• Chemical & Material Sciences (AREA)
  • Combustion & Propulsion (AREA)
  • Mechanical Engineering (AREA)
  • General Engineering & Computer Science (AREA)
  • Cookers (AREA)

Description

I April 9,1940.
0. A. NOE 2,196,339
STOVE Filed Aug. 15, 1938 2 Sheets-Sheet 2 Patented Apr. 9, 1940 UNITED STATES AVTENT oFFrcE I 3 Claims.
This invention relates generally to stoves. More specifically, it relates to an improved stove top for use with gas and other fluid fuel burning stoves.
In the conventional type of fluid fuel burning stoves, a number of separate burners are arranged in spaced relationshipwith each other and are covered with an open grill, the sole purpose of which is to supportthe cooking vessels.
9" It is well recognized that this type of stove is face, is relatively thick at its center and is relavery inefficient when considered from the point of view of the quantity of heat which is actually utilized as compared withthe amount of heat which should be'useful-ly available per unit of fuel consumed. Also with the conventional type of stove, it is not feasible totu'se more cooking vessels than the number of available burners in the stove. A further objection to the use of a grille to support cooking vessels is that this grill is difiicult to clean and, therefore, due to the spilling of foods, frequently becomes greasy and unsanitary.
'It is the primary object of my invention to provide a stove top which gives greatly increased cooking emciency per unit of fuel consumed.
Another object of my invention is to provide a stove top which will support'a greater number of cooking vessels than is possible with the conventional type of stove, and with which all of the cooking vessels will be heated by a single burner. 1 F 1 l Anotherobject of'my invention is to provide a stove top which will provide an evendistribution of heat to large cooking vessels or to a num-' ber of cooking vessels.
Another objectofmy invention is'to provide a stove top which maybe easily cleaned and which will consequently be much more sanitary.
The above enumerated objects and other obvious advantages of my invention are accomplished by providing astove top in the form of a metal sheet which has a'plane upper surface and having its lower surface in the form of an inverted polygonal pyramid.- I prefer to construct my stove top of metal'having a high cone ductivity, such" as aluminum. From the above description, it will be seen that I have provided a stove top which, while having a flat upper surtively thin at its edges due to the uniform tapering of the lower surface. When heat is applied by means of a single burner located at the vertex of the inverted pyramid which forms the lower surface, the stove top will become heated and after the burner has been lighted for a few moments, the stove top will reach a state of equilibrium in which all parts of the upper surface of the stove top are at substantially the same temperature. In this way I am able to provide a stovetop which is heated by means of a single burner and which prevents any part of the stove top from becoming overheated while other parts remain relatively cool. Since the upper surface of the stove top is merely a flat plane, it is easy to clean and thus contributes to cleanliness and sanitation. I 1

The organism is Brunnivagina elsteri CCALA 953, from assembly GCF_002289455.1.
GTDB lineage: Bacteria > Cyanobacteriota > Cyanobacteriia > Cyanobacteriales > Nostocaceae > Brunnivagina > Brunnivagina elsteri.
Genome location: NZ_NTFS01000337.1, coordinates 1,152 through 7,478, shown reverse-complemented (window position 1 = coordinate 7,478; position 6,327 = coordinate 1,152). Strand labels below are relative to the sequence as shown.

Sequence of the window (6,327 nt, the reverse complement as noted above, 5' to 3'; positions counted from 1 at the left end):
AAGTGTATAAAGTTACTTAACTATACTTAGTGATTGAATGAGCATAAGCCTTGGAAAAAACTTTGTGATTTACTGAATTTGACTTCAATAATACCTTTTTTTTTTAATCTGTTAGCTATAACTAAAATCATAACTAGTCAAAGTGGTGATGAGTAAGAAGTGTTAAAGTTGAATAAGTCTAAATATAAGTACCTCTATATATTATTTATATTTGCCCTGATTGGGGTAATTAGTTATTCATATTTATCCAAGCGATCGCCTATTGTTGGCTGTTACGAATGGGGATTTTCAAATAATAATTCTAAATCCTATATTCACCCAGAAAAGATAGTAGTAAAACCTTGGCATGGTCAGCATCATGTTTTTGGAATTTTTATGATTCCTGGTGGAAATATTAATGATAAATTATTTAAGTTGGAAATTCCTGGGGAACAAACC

A more detailed description of myinvention may be had with reference to the appendeddrawings in which" s Figure l is a perspective .view of the upper surface of a stove top'constructed with my invention; I 1 i 1 Figure 2 is a front'elevational view of my stove top showing the supporting frame and a burner in position; Figure 3 is a cross sectional view taken on the line 3-3 of Figure 1; I